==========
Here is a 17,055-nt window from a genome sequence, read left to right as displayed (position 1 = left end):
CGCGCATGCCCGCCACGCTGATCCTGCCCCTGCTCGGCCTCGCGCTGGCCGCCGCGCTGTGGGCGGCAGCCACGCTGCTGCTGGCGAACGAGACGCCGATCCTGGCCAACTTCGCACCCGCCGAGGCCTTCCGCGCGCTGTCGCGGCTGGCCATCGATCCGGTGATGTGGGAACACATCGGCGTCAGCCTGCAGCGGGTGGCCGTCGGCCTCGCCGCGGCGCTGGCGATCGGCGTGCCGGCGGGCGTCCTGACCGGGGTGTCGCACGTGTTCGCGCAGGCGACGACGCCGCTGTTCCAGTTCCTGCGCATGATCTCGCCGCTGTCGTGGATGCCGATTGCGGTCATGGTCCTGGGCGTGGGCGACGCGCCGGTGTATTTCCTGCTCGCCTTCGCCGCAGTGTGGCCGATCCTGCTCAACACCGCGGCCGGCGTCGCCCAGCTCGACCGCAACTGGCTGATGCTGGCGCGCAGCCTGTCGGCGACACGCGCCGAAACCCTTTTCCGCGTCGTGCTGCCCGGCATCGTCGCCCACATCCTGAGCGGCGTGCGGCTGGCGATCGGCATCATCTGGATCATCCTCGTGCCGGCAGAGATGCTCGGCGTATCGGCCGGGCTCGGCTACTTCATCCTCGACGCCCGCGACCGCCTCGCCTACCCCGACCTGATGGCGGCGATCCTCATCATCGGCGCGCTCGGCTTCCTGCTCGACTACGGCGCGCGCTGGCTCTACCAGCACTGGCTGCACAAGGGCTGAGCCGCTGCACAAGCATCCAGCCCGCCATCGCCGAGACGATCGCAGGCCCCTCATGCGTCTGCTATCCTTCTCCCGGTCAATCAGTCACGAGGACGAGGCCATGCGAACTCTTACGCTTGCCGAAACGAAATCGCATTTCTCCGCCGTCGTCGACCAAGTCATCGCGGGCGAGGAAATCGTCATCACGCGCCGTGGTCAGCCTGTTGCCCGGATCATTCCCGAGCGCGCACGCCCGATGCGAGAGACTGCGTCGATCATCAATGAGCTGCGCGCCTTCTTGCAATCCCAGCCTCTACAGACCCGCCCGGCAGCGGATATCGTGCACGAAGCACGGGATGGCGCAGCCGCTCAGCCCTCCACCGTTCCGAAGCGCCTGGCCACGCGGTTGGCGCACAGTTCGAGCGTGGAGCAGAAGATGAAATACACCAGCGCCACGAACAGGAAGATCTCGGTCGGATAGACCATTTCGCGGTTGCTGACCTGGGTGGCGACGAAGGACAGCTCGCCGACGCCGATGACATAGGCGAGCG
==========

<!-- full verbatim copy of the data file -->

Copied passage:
Here is a 17,055-nt window from a genome sequence, read left to right as displayed (position 1 = left end):
CGCGCATGCCCGCCACGCTGATCCTGCCCCTGCTCGGCCTCGCGCTGGCCGCCGCGCTGTGGGCGGCAGCCACGCTGCTGCTGGCGAACGAGACGCCGATCCTGGCCAACTTCGCACCCGCCGAGGCCTTCCGCGCGCTGTCGCGGCTGGCCATCGATCCGGTGATGTGGGAACACATCGGCGTCAGCCTGCAGCGGGTGGCCGTCGGCCTCGCCGCGGCGCTGGCGATCGGCGTGCCGGCGGGCGTCCTGACCGGGGTGTCGCACGTGTTCGCGCAGGCGACGACGCCGCTGTTCCAGTTCCTGCGCATGATCTCGCCGCTGTCGTGGATGCCGATTGCGGTCATGGTCCTGGGCGTGGGCGACGCGCCGGTGTATTTCCTGCTCGCCTTCGCCGCAGTGTGGCCGATCCTGCTCAACACCGCGGCCGGCGTCGCCCAGCTCGACCGCAACTGGCTGATGCTGGCGCGCAGCCTGTCGGCGACACGCGCCGAAACCCTTTTCCGCGTCGTGCTGCCCGGCATCGTCGCCCACATCCTGAGCGGCGTGCGGCTGGCGATCGGCATCATCTGGATCATCCTCGTGCCGGCAGAGATGCTCGGCGTATCGGCCGGGCTCGGCTACTTCATCCTCGACGCCCGCGACCGCCTCGCCTACCCCGACCTGATGGCGGCGATCCTCATCATCGGCGCGCTCGGCTTCCTGCTCGACTACGGCGCGCGCTGGCTCTACCAGCACTGGCTGCACAAGGGCTGAGCCGCTGCACAAGCATCCAGCCCGCCATCGCCGAGACGATCGCAGGCCCCTCATGCGTCTGCTATCCTTCTCCCGGTCAATCAGTCACGAGGACGAGGCCATGCGAACTCTTACGCTTGCCGAAACGAAATCGCATTTCTCCGCCGTCGTCGACCAAGTCATCGCGGGCGAGGAAATCGTCATCACGCGCCGTGGTCAGCCTGTTGCCCGGATCATTCCCGAGCGCGCACGCCCGATGCGAGAGACTGCGTCGATCATCAATGAGCTGCGCGCCTTCTTGCAATCCCAGCCTCTACAGACCCGCCCGGCAGCGGATATCGTGCACGAAGCACGGGATGGCGCAGCCGCTCAGCCCTCCACCGTTCCGAAGCGCCTGGCCACGCGGTTGGCGCACAGTTCGAGCGTGGAGCAGAAGATGAAATACACCAGCGCCACGAACAGGAAGATCTCGGTCGGATAGACCATTTCGCGGTTGCTGACCTGGGTGGCGACGAAGGACAGCTCGCCGACGCCGATGACATAGGCGAGCG